5. Signed! (I hope it won’t be too weird for them to read a letter from someone abroad, haha!) But really, I just had to support it, since in the Philippines, our libraries are few and aren’t really that great. I grew up wanting to visit some so badly because the books I read that were set in America or Europe mentioned vast public libraries, but alas, the only ones I’ve seen here are university libraries. They’re fantastic, and I’m so proud my university has a great one, but yeah. I still yearn for a public library here. I know so many of my friends abroad have benefited from them–what more would they do here? I hope the petition will help change Premier Wynne’s mind!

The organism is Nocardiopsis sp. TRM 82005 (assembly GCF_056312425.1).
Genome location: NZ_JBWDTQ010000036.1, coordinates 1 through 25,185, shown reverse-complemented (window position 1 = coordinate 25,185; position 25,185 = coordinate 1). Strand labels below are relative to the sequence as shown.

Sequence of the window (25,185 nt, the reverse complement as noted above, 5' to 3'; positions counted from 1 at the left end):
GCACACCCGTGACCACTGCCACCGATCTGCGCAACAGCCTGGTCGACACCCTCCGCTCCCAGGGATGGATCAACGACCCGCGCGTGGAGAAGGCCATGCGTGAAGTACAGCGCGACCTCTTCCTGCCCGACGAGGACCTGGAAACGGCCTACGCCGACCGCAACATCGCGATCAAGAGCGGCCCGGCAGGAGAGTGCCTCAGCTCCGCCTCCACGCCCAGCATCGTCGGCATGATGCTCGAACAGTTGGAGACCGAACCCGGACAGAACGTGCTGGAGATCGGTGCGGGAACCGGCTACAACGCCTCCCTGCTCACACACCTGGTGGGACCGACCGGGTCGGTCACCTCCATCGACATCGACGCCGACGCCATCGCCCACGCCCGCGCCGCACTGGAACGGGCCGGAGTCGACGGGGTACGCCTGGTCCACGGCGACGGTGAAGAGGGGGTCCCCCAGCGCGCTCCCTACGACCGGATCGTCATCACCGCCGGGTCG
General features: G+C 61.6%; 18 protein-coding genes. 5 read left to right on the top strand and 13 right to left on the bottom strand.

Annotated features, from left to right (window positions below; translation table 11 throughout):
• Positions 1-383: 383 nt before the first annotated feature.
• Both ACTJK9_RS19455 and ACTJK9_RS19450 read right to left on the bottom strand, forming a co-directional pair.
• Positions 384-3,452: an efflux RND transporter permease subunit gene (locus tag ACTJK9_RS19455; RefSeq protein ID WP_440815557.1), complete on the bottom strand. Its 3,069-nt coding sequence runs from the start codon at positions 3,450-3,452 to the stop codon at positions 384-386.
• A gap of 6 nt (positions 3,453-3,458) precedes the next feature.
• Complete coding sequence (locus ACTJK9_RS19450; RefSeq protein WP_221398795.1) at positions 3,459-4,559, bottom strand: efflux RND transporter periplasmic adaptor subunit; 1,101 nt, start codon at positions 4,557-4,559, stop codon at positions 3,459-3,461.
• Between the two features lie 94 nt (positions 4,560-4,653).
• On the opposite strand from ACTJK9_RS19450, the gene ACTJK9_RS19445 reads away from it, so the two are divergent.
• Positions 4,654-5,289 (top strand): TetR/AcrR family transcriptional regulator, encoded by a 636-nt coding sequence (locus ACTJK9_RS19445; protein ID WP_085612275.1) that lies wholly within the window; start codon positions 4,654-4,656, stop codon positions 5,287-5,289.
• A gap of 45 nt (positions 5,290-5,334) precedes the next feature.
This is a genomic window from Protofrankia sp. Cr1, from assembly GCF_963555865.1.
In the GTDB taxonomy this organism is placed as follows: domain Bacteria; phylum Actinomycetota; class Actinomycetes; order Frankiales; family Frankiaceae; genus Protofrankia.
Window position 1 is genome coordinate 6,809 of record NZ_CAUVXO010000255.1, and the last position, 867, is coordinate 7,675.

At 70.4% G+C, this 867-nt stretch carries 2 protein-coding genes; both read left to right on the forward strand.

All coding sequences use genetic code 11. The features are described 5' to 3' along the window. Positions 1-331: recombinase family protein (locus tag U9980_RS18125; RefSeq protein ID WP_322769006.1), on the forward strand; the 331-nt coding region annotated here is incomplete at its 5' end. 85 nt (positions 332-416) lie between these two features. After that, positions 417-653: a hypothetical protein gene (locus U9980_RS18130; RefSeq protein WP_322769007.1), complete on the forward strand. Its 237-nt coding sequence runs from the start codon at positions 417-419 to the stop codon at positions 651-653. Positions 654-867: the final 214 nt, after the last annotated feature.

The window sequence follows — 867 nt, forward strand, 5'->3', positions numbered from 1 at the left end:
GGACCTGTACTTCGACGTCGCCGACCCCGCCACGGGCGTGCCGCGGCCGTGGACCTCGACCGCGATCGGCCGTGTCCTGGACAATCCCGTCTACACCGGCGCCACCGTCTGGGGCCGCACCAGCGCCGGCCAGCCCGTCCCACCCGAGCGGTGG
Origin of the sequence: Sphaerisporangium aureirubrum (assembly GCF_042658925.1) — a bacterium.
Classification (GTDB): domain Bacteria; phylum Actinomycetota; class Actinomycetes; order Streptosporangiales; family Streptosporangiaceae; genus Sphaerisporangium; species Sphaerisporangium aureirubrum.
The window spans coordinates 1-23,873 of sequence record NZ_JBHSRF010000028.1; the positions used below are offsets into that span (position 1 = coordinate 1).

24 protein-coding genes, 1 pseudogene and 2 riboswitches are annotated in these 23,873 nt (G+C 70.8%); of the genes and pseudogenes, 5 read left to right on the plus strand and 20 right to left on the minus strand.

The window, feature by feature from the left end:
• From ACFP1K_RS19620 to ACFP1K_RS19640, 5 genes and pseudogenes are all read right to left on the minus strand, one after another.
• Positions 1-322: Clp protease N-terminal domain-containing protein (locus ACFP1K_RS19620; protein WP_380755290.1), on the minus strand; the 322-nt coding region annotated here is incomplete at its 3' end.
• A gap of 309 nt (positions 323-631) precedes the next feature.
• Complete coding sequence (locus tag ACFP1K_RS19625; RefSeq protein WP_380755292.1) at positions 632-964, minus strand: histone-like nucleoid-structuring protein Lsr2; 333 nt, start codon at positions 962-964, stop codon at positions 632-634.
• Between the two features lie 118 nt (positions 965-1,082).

(By the way, thanks for liking one of my entries! I’m so glad you did, since when I checked your blog, I fell in love. Next time I find myself in Europe, I’ll drop by all the bookshops you’ve written about!)


    • Thanks for the support! I purposely decided to post about this here because I know I have international readers and thought that the comparisons between different systems in other countries would be interesting to people. I’m sure whoever reads the letters will appreciate that you took the time to express your passion for libraries even though this particular issue doesn’t even affect you. I know I do!


  6. Great post, I hope the love of libraries helps reverse the trend of putting computers in place of books, libraries have just become wondrous again.